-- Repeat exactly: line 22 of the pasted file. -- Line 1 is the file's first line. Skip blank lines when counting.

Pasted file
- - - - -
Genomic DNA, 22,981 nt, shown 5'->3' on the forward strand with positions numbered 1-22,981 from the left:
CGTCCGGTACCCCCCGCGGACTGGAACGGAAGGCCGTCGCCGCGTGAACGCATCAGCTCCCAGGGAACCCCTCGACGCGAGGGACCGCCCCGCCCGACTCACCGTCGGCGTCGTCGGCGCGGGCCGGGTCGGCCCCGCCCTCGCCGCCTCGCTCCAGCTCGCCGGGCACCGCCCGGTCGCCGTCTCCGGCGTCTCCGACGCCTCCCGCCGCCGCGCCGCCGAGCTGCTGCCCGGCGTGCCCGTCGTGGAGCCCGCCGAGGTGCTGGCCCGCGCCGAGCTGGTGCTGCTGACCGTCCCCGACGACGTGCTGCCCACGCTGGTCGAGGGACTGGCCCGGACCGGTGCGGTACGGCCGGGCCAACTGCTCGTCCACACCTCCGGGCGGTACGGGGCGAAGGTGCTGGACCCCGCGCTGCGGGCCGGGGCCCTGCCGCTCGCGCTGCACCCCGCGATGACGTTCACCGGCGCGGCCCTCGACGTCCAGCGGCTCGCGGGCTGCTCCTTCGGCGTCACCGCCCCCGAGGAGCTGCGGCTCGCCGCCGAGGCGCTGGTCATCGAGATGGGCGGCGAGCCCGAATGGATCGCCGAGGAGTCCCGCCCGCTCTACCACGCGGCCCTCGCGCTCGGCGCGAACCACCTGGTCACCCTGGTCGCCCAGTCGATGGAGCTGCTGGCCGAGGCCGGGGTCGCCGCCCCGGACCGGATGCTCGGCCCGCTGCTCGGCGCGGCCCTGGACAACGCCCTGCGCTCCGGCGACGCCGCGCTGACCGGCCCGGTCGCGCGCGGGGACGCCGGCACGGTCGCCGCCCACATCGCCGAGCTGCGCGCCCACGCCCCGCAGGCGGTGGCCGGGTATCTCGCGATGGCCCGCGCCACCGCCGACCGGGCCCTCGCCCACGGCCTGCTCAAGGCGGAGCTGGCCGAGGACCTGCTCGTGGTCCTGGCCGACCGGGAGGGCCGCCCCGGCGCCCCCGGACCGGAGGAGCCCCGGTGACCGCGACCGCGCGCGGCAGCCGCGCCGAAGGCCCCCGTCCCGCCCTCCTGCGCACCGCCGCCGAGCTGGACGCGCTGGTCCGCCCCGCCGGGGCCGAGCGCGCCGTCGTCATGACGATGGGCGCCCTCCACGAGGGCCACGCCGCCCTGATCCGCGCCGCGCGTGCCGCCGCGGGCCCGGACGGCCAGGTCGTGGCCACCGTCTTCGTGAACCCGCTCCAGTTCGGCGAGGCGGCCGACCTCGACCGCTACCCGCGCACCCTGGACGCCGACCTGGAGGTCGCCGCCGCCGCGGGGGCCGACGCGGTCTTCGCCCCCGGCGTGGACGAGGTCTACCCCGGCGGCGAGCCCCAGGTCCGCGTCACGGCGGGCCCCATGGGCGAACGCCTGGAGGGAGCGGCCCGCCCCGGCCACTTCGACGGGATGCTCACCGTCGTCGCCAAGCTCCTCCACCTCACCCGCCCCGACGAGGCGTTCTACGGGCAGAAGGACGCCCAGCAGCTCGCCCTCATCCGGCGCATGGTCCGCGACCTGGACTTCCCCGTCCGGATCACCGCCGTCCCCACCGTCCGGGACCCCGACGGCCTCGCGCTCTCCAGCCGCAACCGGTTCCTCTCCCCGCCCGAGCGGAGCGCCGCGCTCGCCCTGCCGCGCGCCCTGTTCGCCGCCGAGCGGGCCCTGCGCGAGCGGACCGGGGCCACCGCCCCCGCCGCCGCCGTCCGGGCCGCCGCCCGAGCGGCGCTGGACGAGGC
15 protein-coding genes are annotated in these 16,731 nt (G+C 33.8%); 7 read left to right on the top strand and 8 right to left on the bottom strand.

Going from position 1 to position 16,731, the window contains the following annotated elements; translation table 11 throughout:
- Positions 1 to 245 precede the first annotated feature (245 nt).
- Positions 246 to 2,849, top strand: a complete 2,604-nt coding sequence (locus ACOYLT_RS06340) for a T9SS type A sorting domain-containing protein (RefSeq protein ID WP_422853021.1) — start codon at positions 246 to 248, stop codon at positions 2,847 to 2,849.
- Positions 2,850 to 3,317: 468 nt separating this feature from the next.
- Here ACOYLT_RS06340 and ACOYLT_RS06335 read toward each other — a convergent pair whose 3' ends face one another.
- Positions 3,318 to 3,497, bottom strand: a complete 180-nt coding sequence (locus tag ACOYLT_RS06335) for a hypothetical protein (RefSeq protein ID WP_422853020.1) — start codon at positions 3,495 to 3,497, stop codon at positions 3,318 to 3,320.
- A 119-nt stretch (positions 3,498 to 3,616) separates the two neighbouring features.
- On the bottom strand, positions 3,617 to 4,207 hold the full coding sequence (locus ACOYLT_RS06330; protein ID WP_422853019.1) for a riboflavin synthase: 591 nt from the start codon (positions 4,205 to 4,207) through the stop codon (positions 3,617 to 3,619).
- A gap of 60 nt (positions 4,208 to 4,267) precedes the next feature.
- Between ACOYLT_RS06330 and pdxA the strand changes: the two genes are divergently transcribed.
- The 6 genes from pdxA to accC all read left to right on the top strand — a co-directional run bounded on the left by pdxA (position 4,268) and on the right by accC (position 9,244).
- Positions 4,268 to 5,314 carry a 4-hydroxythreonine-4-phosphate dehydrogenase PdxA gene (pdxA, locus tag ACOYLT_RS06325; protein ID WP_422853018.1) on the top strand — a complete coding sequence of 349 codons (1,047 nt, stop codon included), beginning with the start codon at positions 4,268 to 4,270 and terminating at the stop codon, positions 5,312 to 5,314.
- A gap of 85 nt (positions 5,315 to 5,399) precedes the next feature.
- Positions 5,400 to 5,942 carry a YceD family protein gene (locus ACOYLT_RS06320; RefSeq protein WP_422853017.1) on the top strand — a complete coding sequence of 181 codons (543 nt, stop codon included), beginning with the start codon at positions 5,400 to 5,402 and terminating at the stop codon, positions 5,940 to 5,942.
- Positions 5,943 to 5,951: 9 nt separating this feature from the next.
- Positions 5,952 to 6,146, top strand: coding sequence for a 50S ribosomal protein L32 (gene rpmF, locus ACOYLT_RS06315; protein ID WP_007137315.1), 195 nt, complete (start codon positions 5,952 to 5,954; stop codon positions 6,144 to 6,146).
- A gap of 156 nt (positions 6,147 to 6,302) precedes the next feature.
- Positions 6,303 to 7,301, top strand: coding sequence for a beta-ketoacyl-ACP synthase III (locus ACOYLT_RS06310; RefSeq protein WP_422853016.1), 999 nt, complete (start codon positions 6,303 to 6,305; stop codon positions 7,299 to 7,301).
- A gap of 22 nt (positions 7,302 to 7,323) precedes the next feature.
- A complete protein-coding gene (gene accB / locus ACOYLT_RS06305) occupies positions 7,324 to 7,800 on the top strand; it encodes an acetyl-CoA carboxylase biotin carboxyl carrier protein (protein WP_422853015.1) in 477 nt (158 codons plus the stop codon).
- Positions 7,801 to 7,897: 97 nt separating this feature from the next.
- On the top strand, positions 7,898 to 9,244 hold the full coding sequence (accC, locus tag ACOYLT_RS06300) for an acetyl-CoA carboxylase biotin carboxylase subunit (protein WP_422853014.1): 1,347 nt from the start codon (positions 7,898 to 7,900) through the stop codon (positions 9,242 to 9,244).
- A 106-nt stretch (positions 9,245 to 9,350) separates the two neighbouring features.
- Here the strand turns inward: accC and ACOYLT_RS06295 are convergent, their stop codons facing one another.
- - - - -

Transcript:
- A gap of 22 nt (positions 7,302 to 7,323) precedes the next feature.